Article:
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I must confess that I never heard of the word "Repechage" before. It sounds French. It also seems complicated. Is this used to determine the Bronze medalist? I have a better plan. Have the 8 first round losers compete to determine one Bronze semifinalist and have the 4 Quarterfinal losers compete to determine the other. The two losing Semifinalists would join them in a four man tournament. That way everyone gets a second match and a chance for the Bronze medal. The Gold medalist would be 4-0. The Silver medalist would be 3-1. The Bronze medalist would 3-1 if he lost in the Semis, 4-1 if he lost in the Quarters or 5-1 if he lost in the 1st round. The 13 non-medalists would all have two losses.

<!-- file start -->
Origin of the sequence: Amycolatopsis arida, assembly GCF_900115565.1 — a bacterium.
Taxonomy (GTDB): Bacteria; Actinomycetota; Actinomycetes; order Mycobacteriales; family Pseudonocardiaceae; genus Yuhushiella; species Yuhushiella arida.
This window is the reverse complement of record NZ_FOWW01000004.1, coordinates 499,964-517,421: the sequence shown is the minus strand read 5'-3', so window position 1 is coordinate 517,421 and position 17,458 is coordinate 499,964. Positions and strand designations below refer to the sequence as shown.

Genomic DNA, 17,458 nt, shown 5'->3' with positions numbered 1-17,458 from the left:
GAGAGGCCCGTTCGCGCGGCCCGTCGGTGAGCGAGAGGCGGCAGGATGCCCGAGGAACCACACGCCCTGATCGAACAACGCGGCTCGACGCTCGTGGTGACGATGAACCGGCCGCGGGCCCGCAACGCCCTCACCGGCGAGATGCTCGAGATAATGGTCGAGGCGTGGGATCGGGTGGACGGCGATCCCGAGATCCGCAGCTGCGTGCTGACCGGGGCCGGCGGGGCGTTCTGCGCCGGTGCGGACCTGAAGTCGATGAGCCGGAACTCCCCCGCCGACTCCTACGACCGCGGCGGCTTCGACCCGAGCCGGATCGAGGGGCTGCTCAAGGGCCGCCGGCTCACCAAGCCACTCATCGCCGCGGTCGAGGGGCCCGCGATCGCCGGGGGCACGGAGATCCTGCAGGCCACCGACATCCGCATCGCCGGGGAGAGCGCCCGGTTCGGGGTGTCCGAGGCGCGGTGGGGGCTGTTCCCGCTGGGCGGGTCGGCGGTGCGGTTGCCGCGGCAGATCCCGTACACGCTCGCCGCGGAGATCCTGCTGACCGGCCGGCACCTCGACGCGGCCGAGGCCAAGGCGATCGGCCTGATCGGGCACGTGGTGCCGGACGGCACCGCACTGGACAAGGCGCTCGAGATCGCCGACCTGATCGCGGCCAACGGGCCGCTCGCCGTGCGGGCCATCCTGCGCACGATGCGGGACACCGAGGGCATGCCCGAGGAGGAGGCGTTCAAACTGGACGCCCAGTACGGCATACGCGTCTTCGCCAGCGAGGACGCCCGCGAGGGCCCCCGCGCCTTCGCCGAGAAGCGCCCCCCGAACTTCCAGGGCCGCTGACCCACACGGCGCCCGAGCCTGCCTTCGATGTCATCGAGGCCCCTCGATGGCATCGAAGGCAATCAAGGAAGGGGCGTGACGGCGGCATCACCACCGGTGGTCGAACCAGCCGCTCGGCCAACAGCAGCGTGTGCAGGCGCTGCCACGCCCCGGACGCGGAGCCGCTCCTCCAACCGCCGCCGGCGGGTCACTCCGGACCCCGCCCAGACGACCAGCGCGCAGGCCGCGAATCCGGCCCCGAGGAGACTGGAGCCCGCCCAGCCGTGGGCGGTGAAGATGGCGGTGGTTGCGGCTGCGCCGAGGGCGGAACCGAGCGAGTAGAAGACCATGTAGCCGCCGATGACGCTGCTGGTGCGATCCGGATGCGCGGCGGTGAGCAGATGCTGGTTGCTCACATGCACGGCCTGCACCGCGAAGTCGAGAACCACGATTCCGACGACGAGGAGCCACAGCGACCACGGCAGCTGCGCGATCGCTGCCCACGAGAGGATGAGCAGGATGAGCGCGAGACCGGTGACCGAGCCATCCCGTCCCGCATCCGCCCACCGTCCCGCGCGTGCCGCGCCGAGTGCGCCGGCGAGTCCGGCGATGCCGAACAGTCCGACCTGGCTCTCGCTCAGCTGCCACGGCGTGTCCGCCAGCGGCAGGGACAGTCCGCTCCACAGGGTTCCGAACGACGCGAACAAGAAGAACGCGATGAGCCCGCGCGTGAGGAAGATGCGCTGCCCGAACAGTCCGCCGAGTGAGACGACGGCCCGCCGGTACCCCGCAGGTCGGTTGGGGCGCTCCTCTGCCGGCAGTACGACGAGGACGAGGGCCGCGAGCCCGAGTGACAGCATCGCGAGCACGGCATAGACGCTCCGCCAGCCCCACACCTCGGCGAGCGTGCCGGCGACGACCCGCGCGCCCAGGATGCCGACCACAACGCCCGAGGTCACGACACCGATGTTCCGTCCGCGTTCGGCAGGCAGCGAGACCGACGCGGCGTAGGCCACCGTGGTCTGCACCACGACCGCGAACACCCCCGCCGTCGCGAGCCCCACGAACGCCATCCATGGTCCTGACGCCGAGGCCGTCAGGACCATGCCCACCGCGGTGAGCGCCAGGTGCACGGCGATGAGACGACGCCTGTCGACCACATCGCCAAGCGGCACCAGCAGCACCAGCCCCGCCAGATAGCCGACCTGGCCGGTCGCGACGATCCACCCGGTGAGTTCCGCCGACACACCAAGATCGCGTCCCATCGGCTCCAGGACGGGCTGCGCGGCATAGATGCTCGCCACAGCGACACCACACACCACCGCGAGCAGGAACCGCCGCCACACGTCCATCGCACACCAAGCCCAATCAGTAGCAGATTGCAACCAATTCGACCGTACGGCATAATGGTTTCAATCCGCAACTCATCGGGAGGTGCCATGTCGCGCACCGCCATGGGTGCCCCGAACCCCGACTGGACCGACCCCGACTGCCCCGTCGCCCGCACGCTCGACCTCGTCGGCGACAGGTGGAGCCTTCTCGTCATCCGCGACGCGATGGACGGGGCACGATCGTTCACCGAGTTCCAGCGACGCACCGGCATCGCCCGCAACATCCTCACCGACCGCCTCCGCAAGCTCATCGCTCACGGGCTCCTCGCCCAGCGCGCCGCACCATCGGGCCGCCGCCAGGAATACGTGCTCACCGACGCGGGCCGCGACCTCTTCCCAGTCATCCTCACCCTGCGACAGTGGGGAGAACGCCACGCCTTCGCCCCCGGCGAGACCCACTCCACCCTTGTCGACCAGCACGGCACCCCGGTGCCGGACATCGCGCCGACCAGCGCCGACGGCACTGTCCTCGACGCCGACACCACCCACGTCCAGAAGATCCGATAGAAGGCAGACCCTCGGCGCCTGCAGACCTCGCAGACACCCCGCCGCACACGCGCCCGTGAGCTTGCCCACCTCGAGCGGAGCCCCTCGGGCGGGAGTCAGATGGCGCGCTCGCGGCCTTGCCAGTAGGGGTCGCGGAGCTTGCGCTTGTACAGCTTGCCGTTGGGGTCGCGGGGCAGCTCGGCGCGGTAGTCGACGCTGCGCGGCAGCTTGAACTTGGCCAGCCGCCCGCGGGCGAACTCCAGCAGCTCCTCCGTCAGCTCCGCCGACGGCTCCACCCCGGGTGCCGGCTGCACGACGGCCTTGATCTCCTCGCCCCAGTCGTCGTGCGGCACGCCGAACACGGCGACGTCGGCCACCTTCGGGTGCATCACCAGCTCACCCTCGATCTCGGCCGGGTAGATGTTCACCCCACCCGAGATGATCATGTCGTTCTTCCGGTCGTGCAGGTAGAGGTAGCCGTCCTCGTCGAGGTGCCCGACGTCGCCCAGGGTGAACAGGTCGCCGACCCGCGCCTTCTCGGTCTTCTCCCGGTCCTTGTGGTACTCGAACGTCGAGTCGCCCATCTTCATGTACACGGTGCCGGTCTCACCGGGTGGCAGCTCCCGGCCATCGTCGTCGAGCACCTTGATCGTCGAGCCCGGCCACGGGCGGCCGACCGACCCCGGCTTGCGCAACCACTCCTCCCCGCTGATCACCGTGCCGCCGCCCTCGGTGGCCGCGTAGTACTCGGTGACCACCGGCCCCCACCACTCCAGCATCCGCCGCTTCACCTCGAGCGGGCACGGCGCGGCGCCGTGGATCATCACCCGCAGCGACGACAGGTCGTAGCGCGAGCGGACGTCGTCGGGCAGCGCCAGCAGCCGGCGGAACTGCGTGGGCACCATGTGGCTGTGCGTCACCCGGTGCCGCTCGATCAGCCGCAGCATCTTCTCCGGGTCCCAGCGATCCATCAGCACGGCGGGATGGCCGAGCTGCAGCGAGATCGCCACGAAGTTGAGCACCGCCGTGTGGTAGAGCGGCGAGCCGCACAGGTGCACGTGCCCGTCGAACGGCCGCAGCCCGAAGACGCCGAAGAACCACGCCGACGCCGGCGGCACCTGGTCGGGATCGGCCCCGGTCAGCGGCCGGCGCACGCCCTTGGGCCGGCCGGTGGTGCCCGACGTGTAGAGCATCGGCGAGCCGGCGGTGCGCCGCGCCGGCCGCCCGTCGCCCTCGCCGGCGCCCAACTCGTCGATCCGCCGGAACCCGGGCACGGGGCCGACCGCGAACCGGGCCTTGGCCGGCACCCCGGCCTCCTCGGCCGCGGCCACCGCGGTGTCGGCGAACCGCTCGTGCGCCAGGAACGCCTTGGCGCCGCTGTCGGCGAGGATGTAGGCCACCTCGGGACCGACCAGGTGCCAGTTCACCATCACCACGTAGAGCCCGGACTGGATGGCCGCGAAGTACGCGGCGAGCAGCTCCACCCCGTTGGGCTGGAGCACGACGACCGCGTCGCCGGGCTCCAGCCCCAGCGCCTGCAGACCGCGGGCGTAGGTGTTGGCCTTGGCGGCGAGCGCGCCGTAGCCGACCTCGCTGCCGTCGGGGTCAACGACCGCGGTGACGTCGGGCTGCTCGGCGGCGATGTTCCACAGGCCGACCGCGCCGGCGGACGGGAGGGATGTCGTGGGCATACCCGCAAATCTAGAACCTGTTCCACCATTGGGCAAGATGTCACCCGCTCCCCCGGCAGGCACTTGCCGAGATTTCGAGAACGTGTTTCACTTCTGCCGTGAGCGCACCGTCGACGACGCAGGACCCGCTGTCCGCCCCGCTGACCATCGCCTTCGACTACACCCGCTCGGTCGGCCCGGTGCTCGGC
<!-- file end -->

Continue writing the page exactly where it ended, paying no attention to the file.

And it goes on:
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You've just described a modified double-elimination tournament, except for one crucial part:

22 minutes ago, Bumpkin said:

Have the 8 first round losers compete to determine one Bronze semifinalist and have the 4 Quarterfinal losers compete to determine the other.

Why should the quarterfinalists have to eliminate each other, rather than be allowed to go directly against the (by performance) worse players who lost in the previous round?

Really though, this thread is not exactly the right place for a fundamental debate about tournament formats. Repechage formats like the above are commonly used in almost all martial arts.